Valve held its third Steam festival at the start of February 2021. You can see it here. As with all festivals I tracked down as many devs as I could to share with me their game’s performance during the festival. How many wishlists, how many impressions how many visits. The goal here is to help us improve our game’s performance during the festivals.

My previous festival reviews can be found here:

For this Winter 2021 festival, I got 43 developers to share their data with me. Some developer chose to only share their numbers but ask that I not mention their game directly. If you see [redacted] in the charts that is me honoring their wish to hide their game name.

General thoughts on the festival

This festival felt as if Valve was trying to make the festival more egalitarian. In previous festivals there was an entire section head titled “Featured” but that was replaced with “Home” for this festival. Similarly, in previous festivals each genre page had a “featured” section and at the bottom was a “more” section which was essentially a bargain bin section. That page hierarchy is no more. Each genre page is now broken down by subgenre.

Valve got rid of this “bargain bin” section of games that was present in the Autumn Festival. Seems like a nice move.

There is still a “highlights” area that has a sizzle reel of the most promising games curated by Valve.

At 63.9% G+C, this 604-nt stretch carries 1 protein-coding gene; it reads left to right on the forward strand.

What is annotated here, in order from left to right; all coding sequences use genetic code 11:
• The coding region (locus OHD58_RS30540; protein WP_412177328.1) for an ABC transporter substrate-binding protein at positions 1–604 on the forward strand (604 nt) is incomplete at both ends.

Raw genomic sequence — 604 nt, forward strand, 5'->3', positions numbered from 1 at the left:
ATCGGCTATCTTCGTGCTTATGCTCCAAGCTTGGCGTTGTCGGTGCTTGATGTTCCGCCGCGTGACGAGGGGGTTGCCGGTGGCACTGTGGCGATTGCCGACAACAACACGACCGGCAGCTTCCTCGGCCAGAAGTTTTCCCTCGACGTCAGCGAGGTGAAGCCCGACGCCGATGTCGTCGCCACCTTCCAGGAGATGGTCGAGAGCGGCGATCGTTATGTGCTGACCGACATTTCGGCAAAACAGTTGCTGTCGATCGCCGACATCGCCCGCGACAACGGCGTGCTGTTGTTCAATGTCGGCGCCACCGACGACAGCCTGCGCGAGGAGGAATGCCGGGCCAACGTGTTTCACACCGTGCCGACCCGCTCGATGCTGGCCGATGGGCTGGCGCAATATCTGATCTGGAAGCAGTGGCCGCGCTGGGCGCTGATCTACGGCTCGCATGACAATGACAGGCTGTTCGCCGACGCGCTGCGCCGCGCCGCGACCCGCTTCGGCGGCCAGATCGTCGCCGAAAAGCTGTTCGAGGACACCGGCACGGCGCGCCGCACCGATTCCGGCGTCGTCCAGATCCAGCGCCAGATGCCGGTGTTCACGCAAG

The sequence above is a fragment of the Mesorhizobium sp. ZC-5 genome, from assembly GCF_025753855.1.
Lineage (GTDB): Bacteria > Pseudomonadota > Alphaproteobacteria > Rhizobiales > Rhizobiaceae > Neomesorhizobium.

This festival also introduced a more robust sorting and filtering section. The language

In this edition of the festival report I approached it with a series of questions and see if we could answer them.

What were the highest performing games?

Riftbreaker again returning to the top spot of the game’s I surveyed. Watch everything EXOR Studios does – they are a master class in marketing a game on Steam.

Here are the stats for the other games I surveyed:

Wishlists Earned During the Festival:
  • Average: 2655
  • Median: 1114

Here is the funnel of Impressions to Views to Wishlists for all the games I surveyed. Each blue bar represents one game, in each chart, their positions are locked. So the 3rd bar in each chart is the same game:

How was the Winter 2021 Festival Compared to the Previous Festivals?